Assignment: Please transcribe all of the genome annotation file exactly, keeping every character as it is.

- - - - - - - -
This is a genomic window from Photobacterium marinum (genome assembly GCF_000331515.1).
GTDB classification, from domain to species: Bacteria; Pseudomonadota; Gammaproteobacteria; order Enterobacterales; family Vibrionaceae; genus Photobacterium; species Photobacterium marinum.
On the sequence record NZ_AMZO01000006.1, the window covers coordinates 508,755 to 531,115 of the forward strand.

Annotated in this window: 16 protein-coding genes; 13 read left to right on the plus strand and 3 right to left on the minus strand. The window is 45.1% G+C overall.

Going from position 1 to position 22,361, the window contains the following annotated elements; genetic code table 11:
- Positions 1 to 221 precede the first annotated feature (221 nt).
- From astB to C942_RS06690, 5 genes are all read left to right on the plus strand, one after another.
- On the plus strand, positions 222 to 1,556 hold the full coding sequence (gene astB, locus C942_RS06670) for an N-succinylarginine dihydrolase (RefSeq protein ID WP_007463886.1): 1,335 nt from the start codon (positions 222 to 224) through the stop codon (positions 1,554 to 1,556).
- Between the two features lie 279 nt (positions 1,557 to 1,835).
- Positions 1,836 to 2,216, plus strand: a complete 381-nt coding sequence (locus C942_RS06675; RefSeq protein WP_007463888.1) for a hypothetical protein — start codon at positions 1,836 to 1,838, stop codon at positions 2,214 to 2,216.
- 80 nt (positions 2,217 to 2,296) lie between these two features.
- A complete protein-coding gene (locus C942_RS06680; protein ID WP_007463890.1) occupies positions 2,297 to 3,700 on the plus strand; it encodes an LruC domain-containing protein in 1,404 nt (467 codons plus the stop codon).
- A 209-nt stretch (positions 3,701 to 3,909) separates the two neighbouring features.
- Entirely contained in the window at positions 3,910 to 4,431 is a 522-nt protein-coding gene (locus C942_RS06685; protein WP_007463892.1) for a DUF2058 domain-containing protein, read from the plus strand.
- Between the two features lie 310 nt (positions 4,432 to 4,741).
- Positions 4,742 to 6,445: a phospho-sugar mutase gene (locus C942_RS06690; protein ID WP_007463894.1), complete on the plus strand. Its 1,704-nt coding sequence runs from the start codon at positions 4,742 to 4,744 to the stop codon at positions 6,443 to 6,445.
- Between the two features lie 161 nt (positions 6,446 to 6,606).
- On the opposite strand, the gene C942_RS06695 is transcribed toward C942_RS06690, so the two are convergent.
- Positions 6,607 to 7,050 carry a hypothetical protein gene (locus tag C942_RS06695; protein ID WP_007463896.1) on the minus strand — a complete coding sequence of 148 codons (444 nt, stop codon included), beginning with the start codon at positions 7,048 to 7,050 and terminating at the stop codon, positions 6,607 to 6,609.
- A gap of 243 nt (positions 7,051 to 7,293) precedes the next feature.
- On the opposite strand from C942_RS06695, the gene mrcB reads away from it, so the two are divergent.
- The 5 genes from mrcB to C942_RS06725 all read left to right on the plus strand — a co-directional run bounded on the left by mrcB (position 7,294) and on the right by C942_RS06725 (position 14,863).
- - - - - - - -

This is a genomic window from Photobacterium marinum (genome assembly GCF_000331515.1).
GTDB classification, from domain to species: Bacteria; Pseudomonadota; Gammaproteobacteria; order Enterobacterales; family Vibrionaceae; genus Photobacterium; species Photobacterium marinum.
On the sequence record NZ_AMZO01000006.1, the window covers coordinates 508,755 to 531,115 of the forward strand.

Annotated in this window: 16 protein-coding genes; 13 read left to right on the plus strand and 3 right to left on the minus strand. The window is 45.1% G+C overall.

Going from position 1 to position 22,361, the window contains the following annotated elements; genetic code table 11:
- Positions 1 to 221 precede the first annotated feature (221 nt).
- From astB to C942_RS06690, 5 genes are all read left to right on the plus strand, one after another.
- On the plus strand, positions 222 to 1,556 hold the full coding sequence (gene astB, locus C942_RS06670) for an N-succinylarginine dihydrolase (RefSeq protein ID WP_007463886.1): 1,335 nt from the start codon (positions 222 to 224) through the stop codon (positions 1,554 to 1,556).
- Between the two features lie 279 nt (positions 1,557 to 1,835).
- Positions 1,836 to 2,216, plus strand: a complete 381-nt coding sequence (locus C942_RS06675; RefSeq protein WP_007463888.1) for a hypothetical protein — start codon at positions 1,836 to 1,838, stop codon at positions 2,214 to 2,216.
- 80 nt (positions 2,217 to 2,296) lie between these two features.
- A complete protein-coding gene (locus C942_RS06680; protein ID WP_007463890.1) occupies positions 2,297 to 3,700 on the plus strand; it encodes an LruC domain-containing protein in 1,404 nt (467 codons plus the stop codon).
- A 209-nt stretch (positions 3,701 to 3,909) separates the two neighbouring features.
- Entirely contained in the window at positions 3,910 to 4,431 is a 522-nt protein-coding gene (locus C942_RS06685; protein WP_007463892.1) for a DUF2058 domain-containing protein, read from the plus strand.
- Between the two features lie 310 nt (positions 4,432 to 4,741).
- Positions 4,742 to 6,445: a phospho-sugar mutase gene (locus C942_RS06690; protein ID WP_007463894.1), complete on the plus strand. Its 1,704-nt coding sequence runs from the start codon at positions 4,742 to 4,744 to the stop codon at positions 6,443 to 6,445.
- Between the two features lie 161 nt (positions 6,446 to 6,606).
- On the opposite strand, the gene C942_RS06695 is transcribed toward C942_RS06690, so the two are convergent.
- Positions 6,607 to 7,050 carry a hypothetical protein gene (locus tag C942_RS06695; protein ID WP_007463896.1) on the minus strand — a complete coding sequence of 148 codons (444 nt, stop codon included), beginning with the start codon at positions 7,048 to 7,050 and terminating at the stop codon, positions 6,607 to 6,609.
- A gap of 243 nt (positions 7,051 to 7,293) precedes the next feature.
- On the opposite strand from C942_RS06695, the gene mrcB reads away from it, so the two are divergent.
- The 5 genes from mrcB to C942_RS06725 all read left to right on the plus strand — a co-directional run bounded on the left by mrcB (position 7,294) and on the right by C942_RS06725 (position 14,863).